Quality Street review – a box of mixed delights

Viaduct theatre, Halifax
This adaptation of JM Barrie’s 1901 romcom doesn’t always hit the mark, but it roars to the sweetest conclusion

To some readers, the name Quality Street may conjure gaudily wrapped chocolates in a tin decorated with pictures of red-jacketed military men romancing young ladies in high-waisted gowns. Perhaps not so many will be aware that these sweets were named after JM Barrie’s once-popular period comedy, produced three years before his now more-famous Peter Pan. (Could the manufacturer have been subliminally inspired by George Bernard Shaw’s comment on Barrie, “He has a keen sense of human qualities and he produces highly popular assortments of them”?)

Now, Laurie Sansom, new artistic director of Northern Broadsides, twists the connections between these two sweet confections even tighter. He not only locates the Napoleonic wars-period action of the play in Halifax, town of the chocolates’ manufacture, but also inserts new scenes where contemporary, now-retired chocolate-factory workers, talk about their lives, comment on the plot and – handily – carry out set changes. These new scenes have been developed from interviews with real people, whose words are delivered verbatim (in edited form) by actors playing them as characters.

This combination of soft-centred, social realism with Barrie’s whimsical story turns out to be hard to swallow. By emphasising the contrast between past and present, the production highlights both the structural sexism of that earlier society (restricted options for middle-class women to earn money, for instance) and also of Barrie’s comedy itself. Barrie presents genteel, impoverished sisters, Susan (Louisa-May Parker) and Phoebe (Jessica Baglow), as sweet but dim, unable to manage even simple sums, and his plot has them getting themselves into a socially awkward scrape from which they are unable to extricate themselves until rescued by the romantic hero, Valentine Brown (Dario Coates), who also teaches Phoebe a lesson in proper grown-up conduct of affairs of the heart.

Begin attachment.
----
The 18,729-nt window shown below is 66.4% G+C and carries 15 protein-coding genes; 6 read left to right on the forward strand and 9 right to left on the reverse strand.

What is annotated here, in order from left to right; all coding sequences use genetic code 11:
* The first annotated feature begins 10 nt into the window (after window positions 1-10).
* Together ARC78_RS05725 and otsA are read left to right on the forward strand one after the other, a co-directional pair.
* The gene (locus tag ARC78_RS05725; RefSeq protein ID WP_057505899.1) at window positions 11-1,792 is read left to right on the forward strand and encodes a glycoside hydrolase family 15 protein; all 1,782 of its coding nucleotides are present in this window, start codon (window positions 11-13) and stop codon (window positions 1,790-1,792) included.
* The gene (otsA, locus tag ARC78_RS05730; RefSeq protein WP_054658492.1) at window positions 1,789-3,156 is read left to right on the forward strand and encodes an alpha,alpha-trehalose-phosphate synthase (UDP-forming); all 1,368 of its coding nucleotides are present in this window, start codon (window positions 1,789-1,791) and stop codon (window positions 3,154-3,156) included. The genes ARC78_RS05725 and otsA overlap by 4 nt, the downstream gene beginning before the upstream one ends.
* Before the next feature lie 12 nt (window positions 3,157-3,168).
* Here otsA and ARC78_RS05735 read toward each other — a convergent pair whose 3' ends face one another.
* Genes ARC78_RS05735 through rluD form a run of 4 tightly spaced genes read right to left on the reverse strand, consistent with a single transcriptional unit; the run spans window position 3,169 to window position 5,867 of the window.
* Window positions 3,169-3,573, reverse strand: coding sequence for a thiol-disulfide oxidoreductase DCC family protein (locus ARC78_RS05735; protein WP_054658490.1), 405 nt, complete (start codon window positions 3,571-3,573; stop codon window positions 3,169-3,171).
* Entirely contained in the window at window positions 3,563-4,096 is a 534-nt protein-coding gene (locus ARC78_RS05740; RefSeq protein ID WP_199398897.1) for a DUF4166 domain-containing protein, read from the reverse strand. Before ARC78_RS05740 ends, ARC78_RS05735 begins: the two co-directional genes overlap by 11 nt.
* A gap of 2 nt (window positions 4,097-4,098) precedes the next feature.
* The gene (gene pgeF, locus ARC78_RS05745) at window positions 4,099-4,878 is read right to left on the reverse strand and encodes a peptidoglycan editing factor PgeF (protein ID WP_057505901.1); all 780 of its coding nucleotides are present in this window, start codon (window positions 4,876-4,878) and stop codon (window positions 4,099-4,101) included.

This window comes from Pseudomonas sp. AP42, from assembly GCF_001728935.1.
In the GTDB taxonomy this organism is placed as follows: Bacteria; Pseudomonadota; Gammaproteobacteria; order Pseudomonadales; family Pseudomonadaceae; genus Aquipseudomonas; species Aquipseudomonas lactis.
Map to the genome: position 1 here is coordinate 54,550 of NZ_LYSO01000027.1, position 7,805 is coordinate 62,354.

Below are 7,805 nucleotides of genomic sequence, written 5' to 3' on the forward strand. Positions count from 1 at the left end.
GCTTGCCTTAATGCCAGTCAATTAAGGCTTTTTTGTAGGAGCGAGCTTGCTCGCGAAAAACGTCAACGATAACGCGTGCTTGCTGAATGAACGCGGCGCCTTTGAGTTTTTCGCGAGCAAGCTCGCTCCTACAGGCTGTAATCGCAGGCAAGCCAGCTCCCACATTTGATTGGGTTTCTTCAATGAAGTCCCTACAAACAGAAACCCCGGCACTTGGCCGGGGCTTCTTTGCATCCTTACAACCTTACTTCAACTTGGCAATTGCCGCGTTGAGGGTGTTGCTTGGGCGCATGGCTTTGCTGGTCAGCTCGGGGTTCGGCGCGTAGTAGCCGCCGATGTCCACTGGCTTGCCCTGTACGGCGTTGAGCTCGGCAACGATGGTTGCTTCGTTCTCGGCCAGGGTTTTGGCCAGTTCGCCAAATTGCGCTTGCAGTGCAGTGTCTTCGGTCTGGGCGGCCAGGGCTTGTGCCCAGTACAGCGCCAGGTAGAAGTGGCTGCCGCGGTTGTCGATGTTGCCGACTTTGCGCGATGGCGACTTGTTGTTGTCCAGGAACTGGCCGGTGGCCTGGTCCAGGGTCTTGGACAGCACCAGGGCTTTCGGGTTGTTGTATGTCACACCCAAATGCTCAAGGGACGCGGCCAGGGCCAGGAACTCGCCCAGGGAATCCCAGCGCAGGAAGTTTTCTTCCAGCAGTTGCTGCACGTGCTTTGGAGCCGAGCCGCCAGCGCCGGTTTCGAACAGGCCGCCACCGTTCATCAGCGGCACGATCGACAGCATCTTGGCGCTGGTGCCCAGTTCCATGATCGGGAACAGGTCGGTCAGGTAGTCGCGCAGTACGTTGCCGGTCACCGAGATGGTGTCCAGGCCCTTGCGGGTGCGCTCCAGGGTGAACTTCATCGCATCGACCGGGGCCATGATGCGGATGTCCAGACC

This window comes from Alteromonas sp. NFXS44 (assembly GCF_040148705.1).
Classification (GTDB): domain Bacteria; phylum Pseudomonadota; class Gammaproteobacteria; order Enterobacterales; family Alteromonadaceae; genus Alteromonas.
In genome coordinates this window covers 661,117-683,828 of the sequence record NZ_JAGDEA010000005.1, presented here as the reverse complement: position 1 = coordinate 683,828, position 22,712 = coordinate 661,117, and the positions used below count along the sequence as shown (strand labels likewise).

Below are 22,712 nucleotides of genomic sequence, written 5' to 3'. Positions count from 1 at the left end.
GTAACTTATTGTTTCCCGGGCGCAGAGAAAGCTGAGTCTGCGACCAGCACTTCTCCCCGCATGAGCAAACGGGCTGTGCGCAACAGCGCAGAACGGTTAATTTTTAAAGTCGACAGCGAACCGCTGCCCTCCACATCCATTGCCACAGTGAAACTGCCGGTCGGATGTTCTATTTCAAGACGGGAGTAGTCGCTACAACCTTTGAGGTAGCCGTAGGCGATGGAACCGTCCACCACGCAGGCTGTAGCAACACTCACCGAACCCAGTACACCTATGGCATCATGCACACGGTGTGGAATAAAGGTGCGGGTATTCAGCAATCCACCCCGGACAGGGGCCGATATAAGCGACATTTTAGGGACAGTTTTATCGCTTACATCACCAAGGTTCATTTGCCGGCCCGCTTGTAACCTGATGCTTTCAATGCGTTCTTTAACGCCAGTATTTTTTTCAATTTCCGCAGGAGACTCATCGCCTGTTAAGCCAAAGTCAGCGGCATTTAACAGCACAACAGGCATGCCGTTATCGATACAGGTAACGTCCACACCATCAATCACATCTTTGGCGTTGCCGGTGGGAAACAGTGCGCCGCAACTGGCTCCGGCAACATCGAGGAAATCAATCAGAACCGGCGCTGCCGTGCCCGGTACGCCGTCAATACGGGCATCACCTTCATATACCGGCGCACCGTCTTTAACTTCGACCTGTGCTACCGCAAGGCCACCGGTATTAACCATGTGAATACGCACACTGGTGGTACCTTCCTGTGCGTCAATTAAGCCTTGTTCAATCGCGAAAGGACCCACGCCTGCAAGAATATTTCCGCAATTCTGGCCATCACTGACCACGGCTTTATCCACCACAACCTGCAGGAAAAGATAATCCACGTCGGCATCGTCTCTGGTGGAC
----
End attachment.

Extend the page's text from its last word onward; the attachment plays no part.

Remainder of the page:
That said, Barrie’s dialogue has charm, his construction is clever and Sansom’s production roars to a conclusion that should satisfy all who rejoice to see true love triumph.


Clare Brennan

The GuardianTramp

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